Minnie Pwerle, Awelye & Bush Melon. Image source: Central Art

Minnie Pwerle, Awelye & Bush Melon. Image source: Central Art

Wintjiya Napaltjarri, Untitled. Image source: Utopia Art Sydney

Wintjiya Napaltjarri, Untitled. Image source: Utopia Art Sydney

Makinti Napanangka, Hairstring and Rockholes. Image source: Aboriginal Art Gallery

Makinti Napanangka, Hairstring and Rockholes. Image source: Aboriginal Art Gallery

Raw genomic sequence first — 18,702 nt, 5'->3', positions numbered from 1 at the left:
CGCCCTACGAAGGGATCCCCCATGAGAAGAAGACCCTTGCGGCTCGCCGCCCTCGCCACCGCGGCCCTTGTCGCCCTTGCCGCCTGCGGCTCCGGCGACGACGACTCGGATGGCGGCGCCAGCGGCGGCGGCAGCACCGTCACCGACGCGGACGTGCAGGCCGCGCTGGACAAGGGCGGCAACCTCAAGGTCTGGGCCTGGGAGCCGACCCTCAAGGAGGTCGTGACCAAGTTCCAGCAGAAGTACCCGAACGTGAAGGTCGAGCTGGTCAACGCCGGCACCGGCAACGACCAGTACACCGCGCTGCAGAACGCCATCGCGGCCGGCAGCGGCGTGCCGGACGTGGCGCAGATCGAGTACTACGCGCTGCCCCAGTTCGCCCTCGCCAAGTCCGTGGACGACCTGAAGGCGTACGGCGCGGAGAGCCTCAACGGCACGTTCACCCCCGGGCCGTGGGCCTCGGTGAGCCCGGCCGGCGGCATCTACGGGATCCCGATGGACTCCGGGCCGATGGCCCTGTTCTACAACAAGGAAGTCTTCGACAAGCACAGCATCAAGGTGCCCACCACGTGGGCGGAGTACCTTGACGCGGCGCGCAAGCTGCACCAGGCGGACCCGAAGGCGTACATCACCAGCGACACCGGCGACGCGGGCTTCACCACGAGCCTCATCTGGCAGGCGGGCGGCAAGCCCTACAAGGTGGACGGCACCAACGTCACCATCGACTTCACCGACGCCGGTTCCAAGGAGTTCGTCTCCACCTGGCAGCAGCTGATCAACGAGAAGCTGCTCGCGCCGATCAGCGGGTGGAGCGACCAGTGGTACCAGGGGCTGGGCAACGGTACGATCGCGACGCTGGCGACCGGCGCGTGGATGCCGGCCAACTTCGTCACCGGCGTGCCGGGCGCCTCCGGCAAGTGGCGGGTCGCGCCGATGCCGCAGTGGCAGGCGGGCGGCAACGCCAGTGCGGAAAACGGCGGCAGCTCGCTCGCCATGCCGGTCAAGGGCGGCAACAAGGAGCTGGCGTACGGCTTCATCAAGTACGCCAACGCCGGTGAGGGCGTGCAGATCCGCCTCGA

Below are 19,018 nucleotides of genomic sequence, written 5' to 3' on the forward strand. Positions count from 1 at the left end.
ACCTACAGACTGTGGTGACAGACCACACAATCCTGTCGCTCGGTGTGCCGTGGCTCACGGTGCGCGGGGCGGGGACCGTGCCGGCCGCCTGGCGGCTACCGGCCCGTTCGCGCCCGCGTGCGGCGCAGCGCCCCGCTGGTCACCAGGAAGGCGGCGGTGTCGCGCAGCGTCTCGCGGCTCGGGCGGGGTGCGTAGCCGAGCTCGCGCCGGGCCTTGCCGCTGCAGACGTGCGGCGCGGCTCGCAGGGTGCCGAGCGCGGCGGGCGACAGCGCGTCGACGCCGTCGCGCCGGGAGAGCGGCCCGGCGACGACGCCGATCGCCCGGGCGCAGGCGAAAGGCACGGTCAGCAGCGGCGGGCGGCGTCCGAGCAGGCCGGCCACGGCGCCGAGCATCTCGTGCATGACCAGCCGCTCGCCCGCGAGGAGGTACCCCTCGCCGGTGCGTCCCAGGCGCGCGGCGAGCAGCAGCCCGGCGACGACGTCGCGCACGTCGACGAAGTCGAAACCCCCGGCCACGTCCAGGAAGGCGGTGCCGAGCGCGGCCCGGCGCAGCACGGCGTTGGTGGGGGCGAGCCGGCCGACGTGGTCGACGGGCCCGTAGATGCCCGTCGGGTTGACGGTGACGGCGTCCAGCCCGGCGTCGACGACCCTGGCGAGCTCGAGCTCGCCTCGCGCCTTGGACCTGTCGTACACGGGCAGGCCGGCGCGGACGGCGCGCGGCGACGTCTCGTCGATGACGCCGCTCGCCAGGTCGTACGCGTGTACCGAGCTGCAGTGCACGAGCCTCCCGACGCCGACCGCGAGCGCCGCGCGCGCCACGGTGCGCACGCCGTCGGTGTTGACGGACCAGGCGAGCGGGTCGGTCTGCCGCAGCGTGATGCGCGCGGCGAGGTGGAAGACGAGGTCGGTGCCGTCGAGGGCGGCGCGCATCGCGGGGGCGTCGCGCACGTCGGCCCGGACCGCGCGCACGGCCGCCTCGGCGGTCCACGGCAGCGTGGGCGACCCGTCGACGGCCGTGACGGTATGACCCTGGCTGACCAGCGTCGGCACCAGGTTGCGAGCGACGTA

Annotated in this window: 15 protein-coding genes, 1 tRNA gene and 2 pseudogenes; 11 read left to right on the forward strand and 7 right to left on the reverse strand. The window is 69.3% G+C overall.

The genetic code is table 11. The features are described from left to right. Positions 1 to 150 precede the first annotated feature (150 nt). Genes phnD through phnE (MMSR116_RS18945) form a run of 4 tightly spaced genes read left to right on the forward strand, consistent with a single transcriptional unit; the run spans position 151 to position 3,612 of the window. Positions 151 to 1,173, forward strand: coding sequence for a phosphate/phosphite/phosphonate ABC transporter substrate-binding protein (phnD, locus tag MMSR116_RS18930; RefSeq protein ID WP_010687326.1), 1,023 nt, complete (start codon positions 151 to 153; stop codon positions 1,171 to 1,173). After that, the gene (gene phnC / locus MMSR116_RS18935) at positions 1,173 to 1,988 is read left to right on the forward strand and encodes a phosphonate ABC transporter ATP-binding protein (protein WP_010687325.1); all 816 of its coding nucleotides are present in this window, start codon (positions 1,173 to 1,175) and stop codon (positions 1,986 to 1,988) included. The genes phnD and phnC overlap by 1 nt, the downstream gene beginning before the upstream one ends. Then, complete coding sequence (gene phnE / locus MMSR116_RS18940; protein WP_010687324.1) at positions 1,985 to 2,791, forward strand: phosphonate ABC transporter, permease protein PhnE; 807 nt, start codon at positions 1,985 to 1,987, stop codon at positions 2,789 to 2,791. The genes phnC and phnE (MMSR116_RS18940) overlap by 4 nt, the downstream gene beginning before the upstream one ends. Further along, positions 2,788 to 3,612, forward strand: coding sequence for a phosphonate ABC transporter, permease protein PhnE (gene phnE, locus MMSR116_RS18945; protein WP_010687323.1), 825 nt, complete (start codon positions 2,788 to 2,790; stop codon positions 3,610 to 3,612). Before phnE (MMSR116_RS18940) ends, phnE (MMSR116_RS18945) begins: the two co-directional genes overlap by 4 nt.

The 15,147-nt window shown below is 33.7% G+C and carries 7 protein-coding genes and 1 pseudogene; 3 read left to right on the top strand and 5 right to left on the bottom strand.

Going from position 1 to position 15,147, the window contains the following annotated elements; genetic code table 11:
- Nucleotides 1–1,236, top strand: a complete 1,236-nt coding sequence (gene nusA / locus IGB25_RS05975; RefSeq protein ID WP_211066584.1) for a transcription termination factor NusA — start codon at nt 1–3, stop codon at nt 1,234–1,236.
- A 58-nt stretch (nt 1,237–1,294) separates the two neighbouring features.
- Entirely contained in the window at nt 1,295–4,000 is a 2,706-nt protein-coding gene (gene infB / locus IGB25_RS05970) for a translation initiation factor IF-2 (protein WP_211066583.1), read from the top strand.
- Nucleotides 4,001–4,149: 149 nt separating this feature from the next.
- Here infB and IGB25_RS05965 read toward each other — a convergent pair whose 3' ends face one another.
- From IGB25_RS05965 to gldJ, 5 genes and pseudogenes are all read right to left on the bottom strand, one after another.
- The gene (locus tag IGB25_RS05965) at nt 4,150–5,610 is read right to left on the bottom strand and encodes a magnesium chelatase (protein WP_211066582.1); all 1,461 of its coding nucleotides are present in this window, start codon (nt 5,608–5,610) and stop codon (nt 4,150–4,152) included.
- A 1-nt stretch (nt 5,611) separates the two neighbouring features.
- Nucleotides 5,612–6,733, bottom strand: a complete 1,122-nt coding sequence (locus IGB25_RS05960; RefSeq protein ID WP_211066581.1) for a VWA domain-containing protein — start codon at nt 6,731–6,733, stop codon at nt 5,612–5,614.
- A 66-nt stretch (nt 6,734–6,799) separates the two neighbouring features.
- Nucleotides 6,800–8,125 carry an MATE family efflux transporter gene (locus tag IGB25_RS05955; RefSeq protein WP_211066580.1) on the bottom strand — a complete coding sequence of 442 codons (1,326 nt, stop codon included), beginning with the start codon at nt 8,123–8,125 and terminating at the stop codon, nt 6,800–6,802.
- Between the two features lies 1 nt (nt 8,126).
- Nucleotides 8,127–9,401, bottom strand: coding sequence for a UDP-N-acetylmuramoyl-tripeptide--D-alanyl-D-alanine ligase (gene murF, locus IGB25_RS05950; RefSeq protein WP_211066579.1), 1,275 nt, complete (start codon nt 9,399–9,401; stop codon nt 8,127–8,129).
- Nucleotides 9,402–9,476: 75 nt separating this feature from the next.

Yet it’s obvious that Aborigines remain a troubled people. They remain restricted to the margins of urban areas and to squalid camps in the Outback. There is minimal mingling with the other ethnic groups of the country on an everyday basis. 17% are unemployed, 3x the number of the rest of the population. Lame education means they are mostly unskilled, so they mostly work in unskilled, low-paid labor. Welfare dependency is endemic. Without much purpose in life, they gravitate toward alcohol, petrol or glue sniffing, drugs, and begging. Unsurprisingly, they make up over 28% of Australia’s prison population, which only compounds their desperation and despair.